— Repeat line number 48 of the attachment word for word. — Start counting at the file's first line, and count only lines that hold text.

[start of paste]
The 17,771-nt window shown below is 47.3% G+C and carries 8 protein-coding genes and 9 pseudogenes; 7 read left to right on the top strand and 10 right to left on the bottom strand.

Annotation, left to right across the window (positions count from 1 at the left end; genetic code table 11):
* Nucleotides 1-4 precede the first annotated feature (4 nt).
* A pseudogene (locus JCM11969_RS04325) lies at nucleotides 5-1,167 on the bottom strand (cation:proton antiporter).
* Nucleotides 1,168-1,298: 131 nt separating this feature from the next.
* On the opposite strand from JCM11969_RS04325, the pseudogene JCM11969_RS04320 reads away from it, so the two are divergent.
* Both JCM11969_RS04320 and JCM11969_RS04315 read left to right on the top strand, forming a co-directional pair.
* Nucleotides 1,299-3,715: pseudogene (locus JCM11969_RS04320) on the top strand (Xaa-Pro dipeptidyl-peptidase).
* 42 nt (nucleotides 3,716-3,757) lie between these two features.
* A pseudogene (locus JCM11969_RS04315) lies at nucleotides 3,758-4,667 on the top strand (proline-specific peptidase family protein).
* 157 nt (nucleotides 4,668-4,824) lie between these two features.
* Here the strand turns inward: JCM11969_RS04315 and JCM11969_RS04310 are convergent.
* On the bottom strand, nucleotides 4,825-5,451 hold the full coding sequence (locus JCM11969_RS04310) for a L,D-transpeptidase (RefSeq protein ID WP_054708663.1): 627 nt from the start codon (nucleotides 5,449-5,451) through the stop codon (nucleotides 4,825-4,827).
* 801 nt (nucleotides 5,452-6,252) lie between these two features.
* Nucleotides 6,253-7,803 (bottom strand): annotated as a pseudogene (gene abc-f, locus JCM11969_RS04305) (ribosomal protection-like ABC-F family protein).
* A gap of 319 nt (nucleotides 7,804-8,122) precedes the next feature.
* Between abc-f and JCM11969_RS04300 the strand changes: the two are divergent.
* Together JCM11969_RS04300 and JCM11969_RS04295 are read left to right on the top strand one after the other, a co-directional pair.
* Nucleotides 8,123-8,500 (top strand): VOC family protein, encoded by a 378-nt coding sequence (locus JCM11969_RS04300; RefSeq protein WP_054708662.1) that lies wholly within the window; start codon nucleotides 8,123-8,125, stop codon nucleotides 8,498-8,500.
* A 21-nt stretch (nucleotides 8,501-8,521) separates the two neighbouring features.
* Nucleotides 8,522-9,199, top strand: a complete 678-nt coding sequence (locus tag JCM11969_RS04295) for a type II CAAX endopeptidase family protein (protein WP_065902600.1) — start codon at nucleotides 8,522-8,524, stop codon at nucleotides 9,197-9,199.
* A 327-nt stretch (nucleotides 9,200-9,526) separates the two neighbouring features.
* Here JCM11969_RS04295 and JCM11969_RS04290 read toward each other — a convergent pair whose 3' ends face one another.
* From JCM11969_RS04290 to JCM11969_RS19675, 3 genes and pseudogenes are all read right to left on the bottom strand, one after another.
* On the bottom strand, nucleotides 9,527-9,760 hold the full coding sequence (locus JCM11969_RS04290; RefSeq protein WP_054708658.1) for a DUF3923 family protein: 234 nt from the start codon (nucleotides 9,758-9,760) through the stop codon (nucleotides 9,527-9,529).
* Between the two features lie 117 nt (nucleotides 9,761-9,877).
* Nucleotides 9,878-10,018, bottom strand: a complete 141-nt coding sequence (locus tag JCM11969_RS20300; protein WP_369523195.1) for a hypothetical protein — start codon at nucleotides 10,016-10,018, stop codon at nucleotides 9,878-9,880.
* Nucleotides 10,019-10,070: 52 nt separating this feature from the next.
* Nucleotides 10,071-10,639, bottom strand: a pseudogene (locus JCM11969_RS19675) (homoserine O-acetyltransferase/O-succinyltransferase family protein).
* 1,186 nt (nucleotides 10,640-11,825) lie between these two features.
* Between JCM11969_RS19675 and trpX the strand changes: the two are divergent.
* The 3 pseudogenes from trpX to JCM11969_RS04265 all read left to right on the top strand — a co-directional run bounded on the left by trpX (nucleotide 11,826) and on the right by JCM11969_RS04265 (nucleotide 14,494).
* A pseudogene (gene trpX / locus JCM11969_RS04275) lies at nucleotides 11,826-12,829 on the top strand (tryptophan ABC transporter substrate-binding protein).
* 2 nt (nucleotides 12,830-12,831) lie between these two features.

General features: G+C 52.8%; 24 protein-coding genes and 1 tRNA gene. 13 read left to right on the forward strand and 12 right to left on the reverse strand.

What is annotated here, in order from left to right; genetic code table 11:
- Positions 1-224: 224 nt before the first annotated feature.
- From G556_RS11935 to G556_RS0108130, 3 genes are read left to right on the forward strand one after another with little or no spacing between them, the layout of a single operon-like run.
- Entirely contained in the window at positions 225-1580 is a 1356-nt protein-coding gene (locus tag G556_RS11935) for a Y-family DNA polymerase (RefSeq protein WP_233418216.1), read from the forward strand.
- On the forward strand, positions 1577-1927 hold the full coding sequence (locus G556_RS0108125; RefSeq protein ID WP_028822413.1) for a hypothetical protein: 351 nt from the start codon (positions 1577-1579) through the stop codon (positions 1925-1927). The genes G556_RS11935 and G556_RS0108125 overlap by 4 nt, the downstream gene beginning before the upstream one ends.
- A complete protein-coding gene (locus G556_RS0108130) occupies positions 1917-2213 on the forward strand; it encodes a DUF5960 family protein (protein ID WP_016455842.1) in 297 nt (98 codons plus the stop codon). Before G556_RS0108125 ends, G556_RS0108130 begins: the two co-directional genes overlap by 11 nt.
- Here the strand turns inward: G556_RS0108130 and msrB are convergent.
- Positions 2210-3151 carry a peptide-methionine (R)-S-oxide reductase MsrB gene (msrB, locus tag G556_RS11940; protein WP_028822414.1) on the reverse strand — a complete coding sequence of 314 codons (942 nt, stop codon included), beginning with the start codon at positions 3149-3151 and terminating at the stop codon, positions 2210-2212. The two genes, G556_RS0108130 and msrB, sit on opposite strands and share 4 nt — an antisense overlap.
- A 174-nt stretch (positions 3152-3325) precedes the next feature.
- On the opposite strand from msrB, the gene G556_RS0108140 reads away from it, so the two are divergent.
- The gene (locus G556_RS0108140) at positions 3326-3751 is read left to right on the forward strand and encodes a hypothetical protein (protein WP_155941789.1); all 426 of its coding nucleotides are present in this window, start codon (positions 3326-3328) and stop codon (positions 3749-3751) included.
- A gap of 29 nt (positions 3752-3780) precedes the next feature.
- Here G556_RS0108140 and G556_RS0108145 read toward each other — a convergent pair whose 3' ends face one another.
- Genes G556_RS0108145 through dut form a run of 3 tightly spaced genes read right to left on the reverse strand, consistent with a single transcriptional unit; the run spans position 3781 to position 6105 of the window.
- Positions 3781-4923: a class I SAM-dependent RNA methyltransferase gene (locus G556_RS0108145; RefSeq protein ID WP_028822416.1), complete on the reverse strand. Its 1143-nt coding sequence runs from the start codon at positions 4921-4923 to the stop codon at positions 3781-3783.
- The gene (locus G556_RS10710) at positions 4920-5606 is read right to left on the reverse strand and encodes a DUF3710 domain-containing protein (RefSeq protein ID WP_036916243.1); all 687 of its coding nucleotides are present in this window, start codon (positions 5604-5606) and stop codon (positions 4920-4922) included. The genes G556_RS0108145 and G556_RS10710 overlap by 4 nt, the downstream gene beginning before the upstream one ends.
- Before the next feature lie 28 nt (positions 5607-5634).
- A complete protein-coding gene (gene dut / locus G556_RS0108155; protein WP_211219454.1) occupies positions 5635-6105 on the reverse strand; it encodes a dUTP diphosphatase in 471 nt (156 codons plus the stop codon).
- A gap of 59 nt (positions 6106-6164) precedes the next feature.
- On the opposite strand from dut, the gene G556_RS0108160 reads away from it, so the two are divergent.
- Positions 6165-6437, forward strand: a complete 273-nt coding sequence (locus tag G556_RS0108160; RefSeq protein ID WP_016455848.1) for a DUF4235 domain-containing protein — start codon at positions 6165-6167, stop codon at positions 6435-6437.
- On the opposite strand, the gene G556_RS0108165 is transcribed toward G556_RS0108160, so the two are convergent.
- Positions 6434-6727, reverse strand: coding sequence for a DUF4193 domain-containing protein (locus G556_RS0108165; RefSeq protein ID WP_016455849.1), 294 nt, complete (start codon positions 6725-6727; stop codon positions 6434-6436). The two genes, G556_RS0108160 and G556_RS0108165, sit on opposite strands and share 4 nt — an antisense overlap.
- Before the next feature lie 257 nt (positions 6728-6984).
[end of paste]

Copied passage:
- Here G556_RS0108140 and G556_RS0108145 read toward each other — a convergent pair whose 3' ends face one another.